Just shoot a correctly exposed image, with a lot of care to achieve good focus. The slightest defocus will affect resolution.

Cheers,
Bart
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Old July 4th, 2014, 01:39 AM
Asher Kelman Asher Kelman is offline
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Bart,

Thanks for your help and a "Bump" to keep this thread in my mind as I check my new lenses for my A7r and the Canon 6D.

This, I believe is one of our best resources doe getting the most bang for the buck from our lenses!

Asher
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Old February 8th, 2015, 05:56 PM
Asher Kelman Asher Kelman is offline
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A timely bump!
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  #28  
Old February 10th, 2015, 06:33 AM
Doug Kerr Doug Kerr is online now
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Here I will discuss some interesting aspects of the star figure that is the centerpiece of Bart's test target. I am sure Bart has discussed various of these matters before.

I will be working with Bart's "720 PPI" target. When used for printer resolution testing, this is intended to be printed at a scale of 720 px/in. And when I speak or properties that have "inch" in their names, I mean in the frame of reference of the target being at a scale of 720 px/in.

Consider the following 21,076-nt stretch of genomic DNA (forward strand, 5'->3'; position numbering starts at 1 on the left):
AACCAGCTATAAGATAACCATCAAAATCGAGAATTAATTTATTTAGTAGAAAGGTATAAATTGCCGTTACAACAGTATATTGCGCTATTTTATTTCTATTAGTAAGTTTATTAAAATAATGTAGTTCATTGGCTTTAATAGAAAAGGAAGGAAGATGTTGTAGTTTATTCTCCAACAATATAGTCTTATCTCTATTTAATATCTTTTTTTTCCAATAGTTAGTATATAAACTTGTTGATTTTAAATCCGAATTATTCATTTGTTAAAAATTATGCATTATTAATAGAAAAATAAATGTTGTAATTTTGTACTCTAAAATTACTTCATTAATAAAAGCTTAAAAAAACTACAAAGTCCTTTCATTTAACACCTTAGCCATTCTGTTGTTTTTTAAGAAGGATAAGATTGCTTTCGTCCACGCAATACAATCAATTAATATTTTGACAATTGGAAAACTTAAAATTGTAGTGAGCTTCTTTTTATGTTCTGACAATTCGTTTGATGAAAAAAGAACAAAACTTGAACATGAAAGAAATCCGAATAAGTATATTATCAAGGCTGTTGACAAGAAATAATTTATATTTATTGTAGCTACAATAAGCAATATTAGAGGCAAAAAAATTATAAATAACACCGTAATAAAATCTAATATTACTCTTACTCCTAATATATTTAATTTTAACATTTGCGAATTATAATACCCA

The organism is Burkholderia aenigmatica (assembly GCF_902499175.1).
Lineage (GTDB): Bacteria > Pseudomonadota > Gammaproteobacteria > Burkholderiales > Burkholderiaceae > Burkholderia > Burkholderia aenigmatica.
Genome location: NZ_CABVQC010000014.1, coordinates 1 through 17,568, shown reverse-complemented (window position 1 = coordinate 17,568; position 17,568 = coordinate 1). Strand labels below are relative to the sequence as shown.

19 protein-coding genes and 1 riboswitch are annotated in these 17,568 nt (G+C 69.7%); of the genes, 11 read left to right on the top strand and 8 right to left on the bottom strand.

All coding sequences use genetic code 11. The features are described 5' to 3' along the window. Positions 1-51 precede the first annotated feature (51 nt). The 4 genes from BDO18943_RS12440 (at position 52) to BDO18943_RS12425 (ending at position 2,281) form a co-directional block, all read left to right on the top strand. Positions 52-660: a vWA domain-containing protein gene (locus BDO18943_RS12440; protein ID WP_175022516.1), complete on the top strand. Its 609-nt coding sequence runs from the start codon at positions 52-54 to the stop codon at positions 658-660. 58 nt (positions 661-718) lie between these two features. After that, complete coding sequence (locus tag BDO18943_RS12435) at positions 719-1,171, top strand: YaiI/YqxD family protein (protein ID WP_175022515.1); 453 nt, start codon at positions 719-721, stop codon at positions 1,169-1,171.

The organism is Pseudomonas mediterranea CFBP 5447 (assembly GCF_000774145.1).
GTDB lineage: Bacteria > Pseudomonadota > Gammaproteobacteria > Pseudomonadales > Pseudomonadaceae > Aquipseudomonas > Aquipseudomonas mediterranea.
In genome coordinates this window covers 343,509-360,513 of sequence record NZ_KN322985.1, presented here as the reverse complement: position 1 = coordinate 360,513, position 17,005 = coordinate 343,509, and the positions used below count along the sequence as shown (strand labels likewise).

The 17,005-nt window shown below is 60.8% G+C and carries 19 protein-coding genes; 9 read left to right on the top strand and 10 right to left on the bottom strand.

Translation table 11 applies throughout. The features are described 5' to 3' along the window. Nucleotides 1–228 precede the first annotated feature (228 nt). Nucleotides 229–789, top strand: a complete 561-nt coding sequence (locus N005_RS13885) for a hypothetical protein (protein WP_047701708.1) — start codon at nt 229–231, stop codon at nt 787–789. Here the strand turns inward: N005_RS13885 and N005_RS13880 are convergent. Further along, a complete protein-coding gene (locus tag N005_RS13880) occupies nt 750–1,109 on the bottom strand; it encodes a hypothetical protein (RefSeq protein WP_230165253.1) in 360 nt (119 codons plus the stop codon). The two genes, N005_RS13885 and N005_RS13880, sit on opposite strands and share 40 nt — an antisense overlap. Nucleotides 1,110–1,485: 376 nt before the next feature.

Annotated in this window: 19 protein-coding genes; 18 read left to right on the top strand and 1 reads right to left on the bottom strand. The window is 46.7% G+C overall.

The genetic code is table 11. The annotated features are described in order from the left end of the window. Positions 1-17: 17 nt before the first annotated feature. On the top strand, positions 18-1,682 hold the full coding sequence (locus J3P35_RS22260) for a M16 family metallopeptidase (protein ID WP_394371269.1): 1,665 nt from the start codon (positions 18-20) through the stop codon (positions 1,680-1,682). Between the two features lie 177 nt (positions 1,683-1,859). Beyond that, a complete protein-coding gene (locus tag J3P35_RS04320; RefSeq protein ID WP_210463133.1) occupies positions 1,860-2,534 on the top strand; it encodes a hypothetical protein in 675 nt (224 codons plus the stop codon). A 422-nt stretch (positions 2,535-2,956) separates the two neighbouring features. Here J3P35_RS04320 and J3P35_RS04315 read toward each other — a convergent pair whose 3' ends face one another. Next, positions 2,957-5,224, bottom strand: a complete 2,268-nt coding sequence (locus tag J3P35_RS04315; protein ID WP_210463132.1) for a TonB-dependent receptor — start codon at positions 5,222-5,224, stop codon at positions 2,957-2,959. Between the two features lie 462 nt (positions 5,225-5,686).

I will work with a central square portion of the target, dimensions 200 px 200 px. I will present it here upsized to 4X (on a "dumb" basis) for ease in viewing. It bears some overlay markings I will discuss shortly.


The star consists of 144 "black" "radials". If we follow a circular path around the pattern, we will traverse 144 cycles of a nominally-sinusoidal variation in image luminance.

If the radius of that path is r, then the frequency of that "circumferential" variation will be 72/(pi r) cy/in.

Given that the pixel pitch is 720 px/in, it is tempting to say that the Nyquist frequency involved here is 360 cy/in. As we'll see shortly, it is not that simple.

The white circle overlaid on the pattern is at a radius where the circumferential frequency of the pattern is 360 cy/in. Outside that circle, the frequency is greater; inside, it is less.

But in fact with this conventional pattern of pixel locations (along vertical and horizontal lines), the Nyquist frequency is only 360 cy/in for a vertical or horizontal path. Our detail is along a vertical path when we are on a horizontal radial, and along a horizontal path when we are on a vertical radial.